I’m Always Afraid I’m Going to Be Over Budget on Food. Here’s How I’m Dealing with It.

updated May 1, 2019
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(Image credit: Ayumi Takahashi)

A hundred and fifty dollars a week on groceries sound like a lot of money. If you’re anything like me, though, you know how quickly that goes each week at the grocery store. After loading up on the weekly staples (lunch stuff, fruit, pantry basics, that sort of thing) spending the rest is far too easy — especially when you’ve got two kids to feed.

Of any part of my monthly budget, the grocery store always requires the most attention and focus to not go over budget. And that makes sense, considering other expenses tend to be relatively fixed. Housing costs are almost always the same. I can predict what utilities will be, depending on the month. But groceries? That bill is totally up to me. What if I make some terrible mistake and totally miscalculate what I’m putting in my cart? What if that dinner party I offered to host throws things out of whack? What if we spend too much on food and don’t have enough money left over for the other things my kids need?

You see? It’s easy for panic to set in. Or if panic is the wrong word, maybe utter trepidation is a better one.

I still don’t have it all figured out, but I do have some methods to help me deal with all the feelings I get whenever I think about how much money I spend on food.

1. I try to be realistic.

When setting a budget, I need to live in the real world. For a while, I was setting a weekly budget that I would never be able to stick to. I’d blow way past it. And then I’d feel terrible, sulk, and lament that budgets are just out to get me. After months of trying, I found the magic mark for me and my family: $600 per month.

2. I budget by the month — not the week.

Instead of thinking of it as a weekly budget, I look at the number for the whole month. Some weeks I might be a little over the $150 mark; some weeks I might be a little under. Moving from a weekly budget to a monthly one enabled me to average it out over the month and keep better track of how much I’m spending.

3. I’ve picked the best store for me.

I’ve read stories of people who collect two or three sale circulars each week and bargain shop at multiple stores. I simply don’t have the time to do that. My solution was to put the supermarkets around my house on a one- or two-week trial. I went to Store A one week, Store B the next. I even tried delivery services.

I kept my shopping habits the same at each store. Then, I asked myself a straightforward question: Where did I get the lowest prices and the best quality? The delivery services saved time and prevented some impulse purchases, but for me a physical store proved to be best. I’m comfortable with where I shop and keep it the same each week.

4. I give myself time to prepare.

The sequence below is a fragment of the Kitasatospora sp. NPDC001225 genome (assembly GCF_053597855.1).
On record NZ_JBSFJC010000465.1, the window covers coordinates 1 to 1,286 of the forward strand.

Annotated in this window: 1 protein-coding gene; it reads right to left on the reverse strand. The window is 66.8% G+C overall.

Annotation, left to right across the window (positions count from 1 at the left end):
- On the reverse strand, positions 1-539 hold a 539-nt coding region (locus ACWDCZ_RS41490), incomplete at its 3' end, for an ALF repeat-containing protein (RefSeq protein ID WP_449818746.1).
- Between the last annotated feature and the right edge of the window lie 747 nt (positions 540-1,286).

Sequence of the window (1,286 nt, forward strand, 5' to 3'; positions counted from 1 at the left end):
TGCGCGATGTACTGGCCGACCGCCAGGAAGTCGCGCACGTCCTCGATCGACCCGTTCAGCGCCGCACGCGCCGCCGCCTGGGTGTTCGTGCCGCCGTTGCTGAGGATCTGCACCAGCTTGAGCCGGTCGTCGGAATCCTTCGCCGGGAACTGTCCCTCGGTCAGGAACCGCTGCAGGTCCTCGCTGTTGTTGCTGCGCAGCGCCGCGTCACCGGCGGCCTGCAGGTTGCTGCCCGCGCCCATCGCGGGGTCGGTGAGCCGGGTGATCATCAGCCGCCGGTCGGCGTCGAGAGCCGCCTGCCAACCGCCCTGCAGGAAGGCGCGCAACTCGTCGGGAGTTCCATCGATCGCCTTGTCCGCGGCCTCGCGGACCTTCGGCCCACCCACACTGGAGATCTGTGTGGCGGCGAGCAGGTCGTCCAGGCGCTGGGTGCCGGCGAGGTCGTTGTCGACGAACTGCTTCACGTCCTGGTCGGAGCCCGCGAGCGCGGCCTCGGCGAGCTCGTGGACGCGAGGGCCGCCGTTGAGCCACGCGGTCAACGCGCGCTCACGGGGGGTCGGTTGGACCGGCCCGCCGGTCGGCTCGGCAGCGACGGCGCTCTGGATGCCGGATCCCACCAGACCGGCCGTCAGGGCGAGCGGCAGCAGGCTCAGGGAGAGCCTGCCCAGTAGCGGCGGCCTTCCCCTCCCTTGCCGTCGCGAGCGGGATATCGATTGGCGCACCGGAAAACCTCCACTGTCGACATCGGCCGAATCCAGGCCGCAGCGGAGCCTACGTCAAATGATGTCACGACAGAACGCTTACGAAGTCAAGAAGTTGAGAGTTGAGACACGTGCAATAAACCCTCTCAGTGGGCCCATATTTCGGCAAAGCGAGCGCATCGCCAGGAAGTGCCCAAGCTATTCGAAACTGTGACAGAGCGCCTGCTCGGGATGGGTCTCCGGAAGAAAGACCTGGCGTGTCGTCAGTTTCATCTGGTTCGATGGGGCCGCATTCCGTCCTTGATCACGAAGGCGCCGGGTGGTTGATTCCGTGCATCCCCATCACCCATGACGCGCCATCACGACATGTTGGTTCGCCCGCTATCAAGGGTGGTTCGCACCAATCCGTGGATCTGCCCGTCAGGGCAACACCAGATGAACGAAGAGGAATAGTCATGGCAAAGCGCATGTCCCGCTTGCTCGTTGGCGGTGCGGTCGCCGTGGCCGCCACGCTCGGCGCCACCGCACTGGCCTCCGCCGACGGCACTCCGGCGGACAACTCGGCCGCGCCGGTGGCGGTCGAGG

I give myself one hour every week before I begin to shop. I browse the sales circular for my store, go through old recipes for inspiration, and look for sales on pantry staples that I will always need. I plan most of the weekly dinner menu in advance. At least one of them is a low-cost night. By preparing for supermarket trips, I feel more in control as I push the cart around.

5. I plan almost all of my family’s meals to limit impulse buys.

I only leave one or two nights on the dinner menu open. This way, when inspiration strikes at the grocery store, I can be creative. But knowing that I have limited days to play with means that I won’t go crazy filling my cart with impulse purchases (and therefore busting my budget).

6. I’m learning to embrace the freezer — and invest in good-quality freezer bags.

We all know the most expensive items every week tend to be proteins like meat and seafood. My store tends to offer deals on buying in bulk. When it makes sense, I do it. But I learned not to go cheap on the freezer bags. The cheap brands that didn’t protect my food didn’t do me any good. I’ve learned to always label the bags with a date. And I keep a running list of what’s actually in the freezer on the outside of the refrigerator. That way, the stuff I’m stacking up doesn’t just become “out of sight, out of mind.”

7. I’ve started making dinner for lunch and breakfast for dinner.

I’ve found that it is usually cheaper to make more of a certain dish than to make two different dishes. Depending on what I’m making for dinner, I think about making more than my family needs and then heating up the leftovers for the next day’s lunch. (This works particularly well for me, given my weird aversion to eating cold lunch.) Every couple of weeks, I also consider making breakfast for dinner. Those items — eggs, pancakes, fruit, avocados — tend to be cheaper. And there’s virtually no type of leftover shredded meat that doesn’t taste good in an omelette.

Your turn. What are your tips for getting past the dread and actually enjoying living within a budget?